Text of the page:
Guest post by Pat Knepley
As an art teacher, I feel that art is an essential part of a well-rounded curriculum, as it adds so much value to the learning (and life) experience. But I am sure I need to do some convincing for reluctant home educators who already see a lot of course work they need to squeeze in to their daily routine. This is especially true when many homeschooling moms and dads confess their frustration with teaching art, because they don’t have artistic talents or abilities.
In an effort to show how teaching art need not be constrained by artistic talent, this month the See the Light blog is focusing on a discipline-based approach to art education. This approach focuses on integrating art with the disciplines, including art history, art criticism, aesthetics, and art production.
I am using Leonardo da Vinci’s, fresco The Last Supper as an example of how to approach a piece of art and explore fully each of the four disciplines for a rich art-learning experience. This week’s post will cover the next to a well-thought-out art program: art criticism. Again we return to The Last Supper as a base of understanding.
Art criticism simply involves talking about art. The viewer tries to get inside the head of the artist and ask questions such as, “What was the artist trying to say?” In art criticism, we learn to look at the art work with a critical eye as it relates to use of the seven art elements: line, shape, space, value, color, texture and form.
But the viewer should also look within herself and ask why she likes or dislikes this particular work. Being able to talk about a piece of art work and make it personal is a good way to increase critical thinking skills. There are ample opportunities to connect art to everyday learning. A basic understanding of the seven art elements and the five design principles (balance, proportion, rhythm, emphasis and unity) can be a great way to dive into a conversation when your son admires the graphics in a new game or your daughter gushes over a fabric design and texture.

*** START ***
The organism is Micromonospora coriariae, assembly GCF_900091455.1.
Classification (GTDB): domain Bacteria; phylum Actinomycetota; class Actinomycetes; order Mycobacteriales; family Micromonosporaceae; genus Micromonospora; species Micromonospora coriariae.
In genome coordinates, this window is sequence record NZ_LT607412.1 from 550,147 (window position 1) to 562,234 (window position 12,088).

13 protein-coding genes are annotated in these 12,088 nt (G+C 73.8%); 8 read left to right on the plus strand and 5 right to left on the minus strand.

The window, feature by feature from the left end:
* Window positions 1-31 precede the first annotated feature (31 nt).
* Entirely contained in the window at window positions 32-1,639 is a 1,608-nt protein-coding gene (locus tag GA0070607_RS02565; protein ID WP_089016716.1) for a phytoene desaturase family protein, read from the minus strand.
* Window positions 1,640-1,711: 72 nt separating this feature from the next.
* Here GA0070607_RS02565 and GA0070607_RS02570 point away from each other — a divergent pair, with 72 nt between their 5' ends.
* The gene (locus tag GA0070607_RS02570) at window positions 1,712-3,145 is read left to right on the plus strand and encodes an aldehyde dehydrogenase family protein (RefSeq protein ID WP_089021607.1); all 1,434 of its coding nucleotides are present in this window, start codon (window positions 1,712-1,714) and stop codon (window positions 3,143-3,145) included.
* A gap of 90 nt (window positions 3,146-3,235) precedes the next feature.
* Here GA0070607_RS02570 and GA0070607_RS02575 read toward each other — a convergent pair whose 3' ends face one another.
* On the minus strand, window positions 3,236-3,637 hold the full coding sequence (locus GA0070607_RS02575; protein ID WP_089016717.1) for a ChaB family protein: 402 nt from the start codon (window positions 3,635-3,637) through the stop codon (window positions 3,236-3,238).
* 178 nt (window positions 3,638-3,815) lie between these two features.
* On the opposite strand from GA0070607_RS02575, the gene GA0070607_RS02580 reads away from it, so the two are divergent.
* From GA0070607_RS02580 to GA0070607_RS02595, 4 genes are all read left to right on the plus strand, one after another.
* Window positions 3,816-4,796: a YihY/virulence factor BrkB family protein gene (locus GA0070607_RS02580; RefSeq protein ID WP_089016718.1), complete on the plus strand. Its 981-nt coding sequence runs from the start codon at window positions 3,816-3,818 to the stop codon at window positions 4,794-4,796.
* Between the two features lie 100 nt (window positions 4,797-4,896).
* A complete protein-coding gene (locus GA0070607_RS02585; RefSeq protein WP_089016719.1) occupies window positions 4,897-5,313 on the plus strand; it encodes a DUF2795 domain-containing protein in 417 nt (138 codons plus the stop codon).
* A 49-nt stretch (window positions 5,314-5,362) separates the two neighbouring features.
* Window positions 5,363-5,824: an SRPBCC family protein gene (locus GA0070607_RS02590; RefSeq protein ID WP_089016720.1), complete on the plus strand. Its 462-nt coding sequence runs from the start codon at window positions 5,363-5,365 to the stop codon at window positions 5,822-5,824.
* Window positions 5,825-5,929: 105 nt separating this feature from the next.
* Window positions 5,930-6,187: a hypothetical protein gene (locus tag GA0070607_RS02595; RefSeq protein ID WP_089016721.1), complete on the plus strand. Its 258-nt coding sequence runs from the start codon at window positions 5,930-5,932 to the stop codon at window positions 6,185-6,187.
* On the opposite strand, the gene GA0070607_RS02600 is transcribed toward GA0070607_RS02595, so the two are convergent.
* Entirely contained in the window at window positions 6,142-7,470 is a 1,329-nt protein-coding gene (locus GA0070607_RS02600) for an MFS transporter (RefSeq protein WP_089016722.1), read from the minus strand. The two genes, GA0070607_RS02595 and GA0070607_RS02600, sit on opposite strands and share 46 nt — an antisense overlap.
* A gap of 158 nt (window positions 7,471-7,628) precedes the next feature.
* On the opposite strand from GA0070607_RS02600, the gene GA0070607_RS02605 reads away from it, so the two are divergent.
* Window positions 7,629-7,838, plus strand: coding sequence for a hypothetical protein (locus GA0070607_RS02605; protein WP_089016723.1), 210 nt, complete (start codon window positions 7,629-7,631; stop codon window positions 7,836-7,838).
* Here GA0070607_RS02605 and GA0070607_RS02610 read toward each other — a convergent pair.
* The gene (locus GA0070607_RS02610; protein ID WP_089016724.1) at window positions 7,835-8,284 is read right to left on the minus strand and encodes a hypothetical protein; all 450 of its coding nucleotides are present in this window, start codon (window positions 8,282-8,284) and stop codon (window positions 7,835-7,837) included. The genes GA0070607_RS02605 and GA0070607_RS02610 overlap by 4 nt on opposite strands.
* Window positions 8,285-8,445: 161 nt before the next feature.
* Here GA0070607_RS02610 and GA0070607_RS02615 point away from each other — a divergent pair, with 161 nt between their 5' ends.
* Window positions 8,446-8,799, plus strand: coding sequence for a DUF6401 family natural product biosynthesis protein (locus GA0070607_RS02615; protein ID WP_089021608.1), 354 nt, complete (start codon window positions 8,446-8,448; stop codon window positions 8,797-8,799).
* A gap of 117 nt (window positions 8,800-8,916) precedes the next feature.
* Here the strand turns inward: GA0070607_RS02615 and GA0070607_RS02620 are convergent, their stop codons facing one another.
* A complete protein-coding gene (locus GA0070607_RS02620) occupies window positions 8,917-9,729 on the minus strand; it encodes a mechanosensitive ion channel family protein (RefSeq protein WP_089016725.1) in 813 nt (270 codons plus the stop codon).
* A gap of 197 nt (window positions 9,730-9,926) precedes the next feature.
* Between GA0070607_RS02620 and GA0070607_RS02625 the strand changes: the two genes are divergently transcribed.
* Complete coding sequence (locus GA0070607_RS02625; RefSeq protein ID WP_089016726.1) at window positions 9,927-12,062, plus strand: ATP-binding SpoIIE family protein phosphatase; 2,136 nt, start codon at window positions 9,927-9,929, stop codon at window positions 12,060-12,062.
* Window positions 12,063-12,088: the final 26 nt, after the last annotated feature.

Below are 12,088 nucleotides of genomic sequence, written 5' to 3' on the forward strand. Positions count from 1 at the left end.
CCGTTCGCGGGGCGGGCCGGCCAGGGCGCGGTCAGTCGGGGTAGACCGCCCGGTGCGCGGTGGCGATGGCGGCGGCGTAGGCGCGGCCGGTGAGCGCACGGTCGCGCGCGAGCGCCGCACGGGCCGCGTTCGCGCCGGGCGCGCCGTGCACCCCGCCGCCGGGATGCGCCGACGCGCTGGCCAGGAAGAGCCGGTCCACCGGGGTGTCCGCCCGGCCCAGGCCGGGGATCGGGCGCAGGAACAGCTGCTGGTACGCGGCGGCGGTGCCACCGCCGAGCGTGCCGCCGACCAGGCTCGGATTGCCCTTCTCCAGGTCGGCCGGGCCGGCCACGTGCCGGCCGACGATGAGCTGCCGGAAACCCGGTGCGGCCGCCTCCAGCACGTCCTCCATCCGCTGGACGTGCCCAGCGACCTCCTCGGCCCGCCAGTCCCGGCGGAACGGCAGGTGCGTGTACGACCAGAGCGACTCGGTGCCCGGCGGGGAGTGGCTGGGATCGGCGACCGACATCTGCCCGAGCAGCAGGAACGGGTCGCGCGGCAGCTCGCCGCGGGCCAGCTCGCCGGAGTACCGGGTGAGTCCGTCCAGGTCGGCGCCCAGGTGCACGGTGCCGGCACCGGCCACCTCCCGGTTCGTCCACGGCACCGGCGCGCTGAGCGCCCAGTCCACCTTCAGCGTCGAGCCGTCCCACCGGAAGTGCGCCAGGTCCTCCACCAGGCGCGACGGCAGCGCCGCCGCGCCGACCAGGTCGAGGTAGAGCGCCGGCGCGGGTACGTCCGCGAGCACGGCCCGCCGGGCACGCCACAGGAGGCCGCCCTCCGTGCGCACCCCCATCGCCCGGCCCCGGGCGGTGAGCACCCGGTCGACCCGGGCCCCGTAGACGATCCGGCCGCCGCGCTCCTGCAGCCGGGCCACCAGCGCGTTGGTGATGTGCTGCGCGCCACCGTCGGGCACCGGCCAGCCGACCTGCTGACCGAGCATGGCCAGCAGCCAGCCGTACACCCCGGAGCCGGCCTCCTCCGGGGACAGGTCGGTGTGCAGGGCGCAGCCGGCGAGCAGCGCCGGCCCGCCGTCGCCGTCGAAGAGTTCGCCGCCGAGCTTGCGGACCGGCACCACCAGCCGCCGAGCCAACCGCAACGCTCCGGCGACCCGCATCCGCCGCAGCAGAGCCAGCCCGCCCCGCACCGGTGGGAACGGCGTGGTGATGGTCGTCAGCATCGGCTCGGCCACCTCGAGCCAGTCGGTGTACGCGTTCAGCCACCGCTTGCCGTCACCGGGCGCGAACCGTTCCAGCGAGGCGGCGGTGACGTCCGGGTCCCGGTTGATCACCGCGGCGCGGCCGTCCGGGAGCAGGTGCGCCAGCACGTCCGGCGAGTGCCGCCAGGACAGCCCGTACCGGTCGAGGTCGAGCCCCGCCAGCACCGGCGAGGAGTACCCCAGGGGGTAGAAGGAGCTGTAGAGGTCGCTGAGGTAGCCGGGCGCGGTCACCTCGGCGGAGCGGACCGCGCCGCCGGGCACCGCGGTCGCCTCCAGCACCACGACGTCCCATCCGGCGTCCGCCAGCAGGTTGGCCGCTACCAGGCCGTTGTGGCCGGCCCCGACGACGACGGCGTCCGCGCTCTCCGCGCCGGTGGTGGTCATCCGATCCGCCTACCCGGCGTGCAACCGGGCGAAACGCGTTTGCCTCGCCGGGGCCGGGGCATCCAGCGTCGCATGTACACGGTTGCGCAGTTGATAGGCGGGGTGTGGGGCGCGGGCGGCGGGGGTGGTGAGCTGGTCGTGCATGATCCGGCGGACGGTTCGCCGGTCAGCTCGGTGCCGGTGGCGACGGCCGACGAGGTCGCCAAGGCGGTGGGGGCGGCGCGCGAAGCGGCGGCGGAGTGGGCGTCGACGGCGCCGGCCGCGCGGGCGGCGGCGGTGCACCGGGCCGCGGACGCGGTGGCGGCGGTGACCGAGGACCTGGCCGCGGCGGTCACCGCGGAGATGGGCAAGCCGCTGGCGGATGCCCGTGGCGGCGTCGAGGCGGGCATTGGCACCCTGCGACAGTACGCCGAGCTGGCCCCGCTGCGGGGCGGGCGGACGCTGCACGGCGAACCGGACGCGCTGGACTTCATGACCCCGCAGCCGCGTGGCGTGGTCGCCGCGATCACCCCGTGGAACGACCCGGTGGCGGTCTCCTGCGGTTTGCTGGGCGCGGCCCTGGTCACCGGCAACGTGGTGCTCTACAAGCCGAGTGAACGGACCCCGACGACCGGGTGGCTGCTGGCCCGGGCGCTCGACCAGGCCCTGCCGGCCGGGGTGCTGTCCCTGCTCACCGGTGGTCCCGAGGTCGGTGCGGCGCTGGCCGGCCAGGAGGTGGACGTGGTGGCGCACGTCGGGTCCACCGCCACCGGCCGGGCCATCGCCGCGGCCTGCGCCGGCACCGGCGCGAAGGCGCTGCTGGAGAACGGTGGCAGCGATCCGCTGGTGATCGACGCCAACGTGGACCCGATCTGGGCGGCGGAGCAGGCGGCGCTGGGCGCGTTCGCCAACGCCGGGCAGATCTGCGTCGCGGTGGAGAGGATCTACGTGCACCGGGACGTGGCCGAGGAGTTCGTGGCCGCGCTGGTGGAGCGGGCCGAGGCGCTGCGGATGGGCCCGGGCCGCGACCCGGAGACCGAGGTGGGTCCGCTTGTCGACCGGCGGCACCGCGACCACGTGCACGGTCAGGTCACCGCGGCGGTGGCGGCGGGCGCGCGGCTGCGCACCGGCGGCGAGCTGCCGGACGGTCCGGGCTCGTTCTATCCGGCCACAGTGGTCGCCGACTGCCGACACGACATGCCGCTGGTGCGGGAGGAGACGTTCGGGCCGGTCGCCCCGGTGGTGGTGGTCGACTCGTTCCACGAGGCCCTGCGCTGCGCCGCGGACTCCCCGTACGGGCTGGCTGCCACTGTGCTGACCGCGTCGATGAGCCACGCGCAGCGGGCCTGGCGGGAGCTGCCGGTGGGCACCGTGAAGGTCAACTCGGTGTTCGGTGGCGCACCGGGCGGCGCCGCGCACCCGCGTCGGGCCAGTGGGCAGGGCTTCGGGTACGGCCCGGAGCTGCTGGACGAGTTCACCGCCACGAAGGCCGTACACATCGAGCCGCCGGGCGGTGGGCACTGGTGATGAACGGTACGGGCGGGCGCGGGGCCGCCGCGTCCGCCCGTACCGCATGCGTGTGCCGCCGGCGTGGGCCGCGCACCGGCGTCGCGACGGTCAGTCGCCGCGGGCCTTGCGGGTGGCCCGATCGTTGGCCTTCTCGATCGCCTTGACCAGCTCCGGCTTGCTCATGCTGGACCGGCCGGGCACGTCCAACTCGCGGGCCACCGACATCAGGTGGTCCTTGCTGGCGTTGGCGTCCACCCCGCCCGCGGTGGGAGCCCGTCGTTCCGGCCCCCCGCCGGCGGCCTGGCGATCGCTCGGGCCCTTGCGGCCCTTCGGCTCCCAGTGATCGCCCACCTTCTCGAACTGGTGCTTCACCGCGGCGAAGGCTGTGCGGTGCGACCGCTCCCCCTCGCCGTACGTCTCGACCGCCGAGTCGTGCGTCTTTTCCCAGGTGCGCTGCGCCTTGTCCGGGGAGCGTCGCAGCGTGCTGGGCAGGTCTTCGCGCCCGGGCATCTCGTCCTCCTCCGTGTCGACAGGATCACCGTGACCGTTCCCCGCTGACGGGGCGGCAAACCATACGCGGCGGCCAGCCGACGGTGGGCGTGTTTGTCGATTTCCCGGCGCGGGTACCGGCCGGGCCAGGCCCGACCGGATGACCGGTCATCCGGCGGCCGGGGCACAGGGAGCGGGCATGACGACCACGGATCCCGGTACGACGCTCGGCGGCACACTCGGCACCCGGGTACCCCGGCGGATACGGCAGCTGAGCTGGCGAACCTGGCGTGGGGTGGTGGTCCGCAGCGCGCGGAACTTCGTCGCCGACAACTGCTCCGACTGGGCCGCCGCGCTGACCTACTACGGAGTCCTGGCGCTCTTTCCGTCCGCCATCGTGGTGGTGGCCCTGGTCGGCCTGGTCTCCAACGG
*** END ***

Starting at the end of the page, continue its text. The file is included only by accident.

When looking at The Last Supper, you would immediately notice the strong perspective that da Vinci employed in order to focus the viewer’s attention to the head of Jesus. The lines made if you follow where the ceiling meets the floor, and the lines made by the top of the tapestries on the wall create a strong vanishing point right at the head of Jesus. It was during this era of the Renaissance that artists discovered the principles of linear and aerial perspective to bring more realism to their works. da Vinci pioneered using one- point perspective to provide a strong focal point with his sacred subject matter. da Vinci also used geometry to arrange the rest of the composition. All of the twelve disciples are clumped in groups of three to form four triangles on the side of the table.
This can be a fun exercise for kids – print out copies of the image of The Last Supper and have your students use a marker to draw shapes where there are geometric aspects of da Vinci’s composition: the strong linear perspective and symmetrical balance. This compelling fresco captures the moment in Scripture when Jesus is at his last meal with his disciples, and has just said, “I tell you the truth, one of you will betray me.” His men are dumbfounded, asking “Surely, not I Lord!” The personalities of each of the disciples can be ascertained by the facial expression and body language that da Vinci was careful to individualize. It truly is an amazing work of art.
Note: Scroll down for a short (8 min) critical analysis of The Last Supper.
NEXT WEEK: We’ll continue our exploration of Discipline-Based Art Education by looking at The Last Supper from the perspective of aesthetics.
Author’s Note: The area of art education that makes people, if not nervous, perhaps hesitant . . . is the art-making process: art production. But drawing is a skill like any other skill. I believe it can be taught (like how to swing a tennis racquet can be taught) with age-appropriate instruction. I recommend the DVD-based drawing instruction that I host: Art Class from See the Light for ages 6 to 10. With this fun, foundational, skill-building series, kids of all ages will feel successful when learning to draw.